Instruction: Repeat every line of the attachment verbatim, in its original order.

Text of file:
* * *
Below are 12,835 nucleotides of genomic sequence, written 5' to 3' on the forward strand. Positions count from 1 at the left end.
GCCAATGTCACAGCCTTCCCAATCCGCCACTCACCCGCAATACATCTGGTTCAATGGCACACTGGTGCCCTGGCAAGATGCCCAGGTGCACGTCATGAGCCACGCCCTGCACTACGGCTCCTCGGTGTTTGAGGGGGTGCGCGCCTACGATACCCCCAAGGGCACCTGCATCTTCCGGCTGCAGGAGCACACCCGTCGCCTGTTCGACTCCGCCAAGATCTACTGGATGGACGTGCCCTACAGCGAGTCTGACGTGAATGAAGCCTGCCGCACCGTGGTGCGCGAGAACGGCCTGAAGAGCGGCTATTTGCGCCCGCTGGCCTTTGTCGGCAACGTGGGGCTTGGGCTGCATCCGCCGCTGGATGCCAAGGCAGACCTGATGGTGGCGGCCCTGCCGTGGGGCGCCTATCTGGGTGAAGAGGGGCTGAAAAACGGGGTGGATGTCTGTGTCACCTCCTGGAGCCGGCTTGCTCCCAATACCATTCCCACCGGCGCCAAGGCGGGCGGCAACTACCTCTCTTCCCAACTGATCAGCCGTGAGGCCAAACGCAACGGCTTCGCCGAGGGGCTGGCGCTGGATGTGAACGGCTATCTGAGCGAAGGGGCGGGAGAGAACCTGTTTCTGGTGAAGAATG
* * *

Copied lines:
Below are 12,835 nucleotides of genomic sequence, written 5' to 3' on the forward strand. Positions count from 1 at the left end.
GCCAATGTCACAGCCTTCCCAATCCGCCACTCACCCGCAATACATCTGGTTCAATGGCACACTGGTGCCCTGGCAAGATGCCCAGGTGCACGTCATGAGCCACGCCCTGCACTACGGCTCCTCGGTGTTTGAGGGGGTGCGCGCCTACGATACCCCCAAGGGCACCTGCATCTTCCGGCTGCAGGAGCACACCCGTCGCCTGTTCGACTCCGCCAAGATCTACTGGATGGACGTGCCCTACAGCGAGTCTGACGTGAATGAAGCCTGCCGCACCGTGGTGCGCGAGAACGGCCTGAAGAGCGGCTATTTGCGCCCGCTGGCCTTTGTCGGCAACGTGGGGCTTGGGCTGCATCCGCCGCTGGATGCCAAGGCAGACCTGATGGTGGCGGCCCTGCCGTGGGGCGCCTATCTGGGTGAAGAGGGGCTGAAAAACGGGGTGGATGTCTGTGTCACCTCCTGGAGCCGGCTTGCTCCCAATACCATTCCCACCGGCGCCAAGGCGGGCGGCAACTACCTCTCTTCCCAACTGATCAGCCGTGAGGCCAAACGCAACGGCTTCGCCGAGGGGCTGGCGCTGGATGTGAACGGCTATCTGAGCGAAGGGGCGGGAGAGAACCTGTTTCTGGTGAAGAATG